Macron is looking for "pretexts" to make the European Union agree to economic sanctions against Turkey, the journalist contends. But he cannot make his argument without reference to the personal dimension and therefore alleges that the French president is desperately seeking to "avenge his losses to Turkey’s leader in North Africa, the Eastern Mediterranean, Syria and the Caucasus".
The commentator suggests that Ankara has gained the upper hand over France in these hotbeds of crisis and conflict – something that is by no means clear.
The passage is a good example of the triumphalism that pervades the pro-regime Turkish media, which ignores the facts, but nevertheless – as is generally the case with systematic disinformation – manages to sway the opinions of many people in Turkey.
Differentiated spectrum of opinions
In his commentaries on Turkish foreign relations, Burhanettin Duran consistently represents the loyalist camp. Yet despite all political efforts to achieve media conformity, a number of independent, alternative voices are beginning to be heard in Turkey.
Even on the France question, which has recently been a subject of much debate in the social media and elsewhere, a differentiated spectrum of opinions can be discerned.
In a remarkable comment on the online portal DuvarE, Sezin Oney argues that Erdogan is escalating the conflict with Paris with strategic intentions: "Erdogan is clearly picking a fight with Macron because he intends to add fuel to the fire."
In comparison, the conflict with Greece is a game that Erdogan can escalate and de-escalate at will, as a bargaining chip with the EU. "The tension with France is genuine because it is ideological," argues Oney.
The author points out that the Turkish president showed his true face only recently when he described his country in a speech as "the rising star in the new world order".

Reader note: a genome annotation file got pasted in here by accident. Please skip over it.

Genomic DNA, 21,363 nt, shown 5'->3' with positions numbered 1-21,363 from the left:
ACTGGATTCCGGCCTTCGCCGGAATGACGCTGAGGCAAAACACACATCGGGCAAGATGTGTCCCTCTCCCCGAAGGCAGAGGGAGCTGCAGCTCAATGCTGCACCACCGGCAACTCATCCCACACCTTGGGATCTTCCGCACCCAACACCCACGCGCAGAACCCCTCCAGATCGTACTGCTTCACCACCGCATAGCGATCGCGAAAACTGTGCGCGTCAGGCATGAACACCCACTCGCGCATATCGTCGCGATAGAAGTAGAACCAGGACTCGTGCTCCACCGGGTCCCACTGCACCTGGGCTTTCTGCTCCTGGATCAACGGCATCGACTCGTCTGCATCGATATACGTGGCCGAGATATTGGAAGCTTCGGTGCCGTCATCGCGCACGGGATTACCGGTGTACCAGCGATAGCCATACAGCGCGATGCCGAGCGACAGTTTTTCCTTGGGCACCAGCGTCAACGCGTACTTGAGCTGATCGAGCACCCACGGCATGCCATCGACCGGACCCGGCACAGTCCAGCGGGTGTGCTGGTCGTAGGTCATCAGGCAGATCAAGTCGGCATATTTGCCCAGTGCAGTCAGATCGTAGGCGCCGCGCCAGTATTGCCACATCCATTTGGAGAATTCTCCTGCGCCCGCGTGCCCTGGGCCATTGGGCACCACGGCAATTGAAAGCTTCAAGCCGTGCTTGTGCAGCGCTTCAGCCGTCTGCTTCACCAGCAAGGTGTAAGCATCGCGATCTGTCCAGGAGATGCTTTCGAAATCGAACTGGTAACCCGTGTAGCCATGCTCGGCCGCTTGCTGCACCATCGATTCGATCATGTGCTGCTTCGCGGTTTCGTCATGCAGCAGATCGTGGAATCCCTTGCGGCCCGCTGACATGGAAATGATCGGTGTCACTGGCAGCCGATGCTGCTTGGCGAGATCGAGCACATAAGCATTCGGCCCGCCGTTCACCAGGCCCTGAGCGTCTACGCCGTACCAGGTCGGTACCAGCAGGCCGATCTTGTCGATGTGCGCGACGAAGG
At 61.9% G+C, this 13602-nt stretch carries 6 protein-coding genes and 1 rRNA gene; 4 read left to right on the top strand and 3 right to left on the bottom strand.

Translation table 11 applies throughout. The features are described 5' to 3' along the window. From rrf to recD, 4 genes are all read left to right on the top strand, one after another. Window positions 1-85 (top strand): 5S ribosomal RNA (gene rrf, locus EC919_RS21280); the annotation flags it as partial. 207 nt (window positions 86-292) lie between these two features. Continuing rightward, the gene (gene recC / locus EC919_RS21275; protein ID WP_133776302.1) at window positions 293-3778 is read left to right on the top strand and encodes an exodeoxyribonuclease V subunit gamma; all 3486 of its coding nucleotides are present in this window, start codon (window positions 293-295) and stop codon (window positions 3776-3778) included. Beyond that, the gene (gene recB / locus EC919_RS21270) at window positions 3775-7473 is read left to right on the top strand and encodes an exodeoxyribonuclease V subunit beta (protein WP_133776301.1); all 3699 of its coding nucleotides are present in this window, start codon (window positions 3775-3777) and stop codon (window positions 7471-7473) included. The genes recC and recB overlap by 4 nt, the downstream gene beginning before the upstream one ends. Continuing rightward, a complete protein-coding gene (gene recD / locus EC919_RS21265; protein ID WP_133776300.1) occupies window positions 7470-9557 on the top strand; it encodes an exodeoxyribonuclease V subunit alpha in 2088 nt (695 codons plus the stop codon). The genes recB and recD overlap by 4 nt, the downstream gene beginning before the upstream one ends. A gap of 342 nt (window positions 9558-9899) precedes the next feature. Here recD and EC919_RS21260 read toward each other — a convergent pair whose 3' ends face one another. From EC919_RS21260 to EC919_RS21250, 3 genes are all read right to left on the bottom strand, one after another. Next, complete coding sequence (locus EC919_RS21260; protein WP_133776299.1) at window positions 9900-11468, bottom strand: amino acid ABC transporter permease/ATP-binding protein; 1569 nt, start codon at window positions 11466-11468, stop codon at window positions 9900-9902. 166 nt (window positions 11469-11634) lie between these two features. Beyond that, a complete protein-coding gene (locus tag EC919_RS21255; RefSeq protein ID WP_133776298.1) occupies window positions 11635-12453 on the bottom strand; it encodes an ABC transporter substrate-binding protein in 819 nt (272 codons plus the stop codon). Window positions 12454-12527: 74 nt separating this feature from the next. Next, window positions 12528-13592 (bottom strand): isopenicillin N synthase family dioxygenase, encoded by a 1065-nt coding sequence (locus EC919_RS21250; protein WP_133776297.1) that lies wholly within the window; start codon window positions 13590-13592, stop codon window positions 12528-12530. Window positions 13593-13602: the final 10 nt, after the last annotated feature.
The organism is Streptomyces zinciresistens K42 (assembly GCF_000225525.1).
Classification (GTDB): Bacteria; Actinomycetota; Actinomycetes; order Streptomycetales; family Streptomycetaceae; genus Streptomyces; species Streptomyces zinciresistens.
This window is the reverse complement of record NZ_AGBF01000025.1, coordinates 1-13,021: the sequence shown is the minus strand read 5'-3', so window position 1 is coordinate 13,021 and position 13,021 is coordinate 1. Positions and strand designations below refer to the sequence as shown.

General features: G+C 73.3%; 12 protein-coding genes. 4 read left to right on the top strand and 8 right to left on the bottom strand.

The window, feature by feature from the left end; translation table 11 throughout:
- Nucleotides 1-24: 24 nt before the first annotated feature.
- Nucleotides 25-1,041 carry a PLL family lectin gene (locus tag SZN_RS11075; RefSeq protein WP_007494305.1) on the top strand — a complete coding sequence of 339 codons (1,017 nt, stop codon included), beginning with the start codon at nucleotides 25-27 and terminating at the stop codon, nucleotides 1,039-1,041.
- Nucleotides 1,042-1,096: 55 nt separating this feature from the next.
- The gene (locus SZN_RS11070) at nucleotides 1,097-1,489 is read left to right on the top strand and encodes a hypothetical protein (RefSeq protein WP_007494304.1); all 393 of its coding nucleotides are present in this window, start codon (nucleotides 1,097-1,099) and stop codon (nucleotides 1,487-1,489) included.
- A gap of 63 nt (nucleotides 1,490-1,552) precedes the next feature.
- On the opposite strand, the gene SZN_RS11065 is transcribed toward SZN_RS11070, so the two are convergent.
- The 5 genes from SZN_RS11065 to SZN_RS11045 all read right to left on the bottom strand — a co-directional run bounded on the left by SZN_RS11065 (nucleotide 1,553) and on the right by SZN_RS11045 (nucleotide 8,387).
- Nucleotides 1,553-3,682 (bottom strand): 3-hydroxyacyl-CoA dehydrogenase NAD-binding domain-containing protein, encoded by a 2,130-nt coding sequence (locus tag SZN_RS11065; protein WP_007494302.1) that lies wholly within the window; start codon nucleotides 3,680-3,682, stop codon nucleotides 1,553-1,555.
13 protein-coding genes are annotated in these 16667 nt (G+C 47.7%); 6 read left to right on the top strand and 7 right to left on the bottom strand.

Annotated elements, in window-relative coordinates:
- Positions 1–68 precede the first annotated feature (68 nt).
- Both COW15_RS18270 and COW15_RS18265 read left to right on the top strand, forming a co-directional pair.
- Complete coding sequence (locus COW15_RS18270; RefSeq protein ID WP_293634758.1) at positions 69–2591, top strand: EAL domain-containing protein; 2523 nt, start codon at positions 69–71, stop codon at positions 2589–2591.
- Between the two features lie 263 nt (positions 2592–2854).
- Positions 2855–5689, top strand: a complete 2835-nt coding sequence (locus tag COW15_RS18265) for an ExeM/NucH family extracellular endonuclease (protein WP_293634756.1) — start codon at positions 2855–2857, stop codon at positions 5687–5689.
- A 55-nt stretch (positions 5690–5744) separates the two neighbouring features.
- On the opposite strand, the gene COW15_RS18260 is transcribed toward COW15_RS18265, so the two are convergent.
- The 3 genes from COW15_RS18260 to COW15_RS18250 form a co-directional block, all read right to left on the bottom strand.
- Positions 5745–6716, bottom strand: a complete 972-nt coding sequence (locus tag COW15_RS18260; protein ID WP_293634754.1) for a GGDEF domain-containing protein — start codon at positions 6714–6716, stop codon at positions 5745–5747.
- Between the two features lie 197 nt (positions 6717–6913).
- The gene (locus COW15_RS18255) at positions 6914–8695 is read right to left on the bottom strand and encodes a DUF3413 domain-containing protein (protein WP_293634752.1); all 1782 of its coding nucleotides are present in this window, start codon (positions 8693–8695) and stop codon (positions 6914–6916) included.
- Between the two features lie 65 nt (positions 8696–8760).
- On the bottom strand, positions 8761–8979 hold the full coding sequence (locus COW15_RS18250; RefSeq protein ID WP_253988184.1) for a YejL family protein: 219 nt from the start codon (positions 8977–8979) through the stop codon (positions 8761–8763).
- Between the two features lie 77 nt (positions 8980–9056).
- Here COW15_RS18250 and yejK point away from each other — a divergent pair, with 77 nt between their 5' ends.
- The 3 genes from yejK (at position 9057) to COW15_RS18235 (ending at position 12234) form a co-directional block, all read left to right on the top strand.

The aggressive quality of Turkish foreign policy in the region is hard to overlook. Observers and governments in the EU and many parts of the Arab world agree that Erdogan is attempting to fill the vacuum left by the Americans' withdrawal.
And this forward strategy is being well received by parts of the Turkish population. An argument that is frequently put forward, and which pollsters confirm, is that Erdogan is taking the offensive in his foreign policy in order to divert attention from political difficulties at home and declining poll results.
Leader of the Muslim world
Politically and diplomatically, Ankara is paying a high price for this strategy. Turkey is more isolated in the region today than it has been for a long time. And in Europe and the EU, Erdogan is largely on his own. His verbal attacks against Macron can hardly be perceived here as a programme geared at making amends.
Likewise painful for the president is his isolation in the Arab world. Under the leadership of Saudi Arabia and the United Arab Emirates, a powerful anti-Erdogan bloc has formed, which now plans to impose economic sanctions against Turkey.
In the "new world order" he envisions, the pious Erdogan sees himself as leader of the Muslim world. This vision explains the verbal escalation with the French president. So far, his plans have come to nought, and there is little indication that this will change anytime soon.
"Religion is the last resort," summarised Fehim Tastekin after citing the problems faced by the Turkish economy and Ankara's growing isolation. Erdogan's policies have mainly had the effect of fanning the flames of anti-migrant and anti-Muslim sentiment in Europe, thus playing into the hands of the right-wing spectrum.
This tactic is by no means popular with the people concerned, an opinion is shared by the former EU ambassador to Ankara, Marc Pierini: "Even the Muslims in France are growing tired of Erdogan."
© Qantara.de 2020
Translated from the German by Jennifer Taylor
Ronald Meinardus heads the office of the Friedrich Naumann Foundation for Freedom in Istanbul. Prior to that he was head of the foundation's South Asia regional office.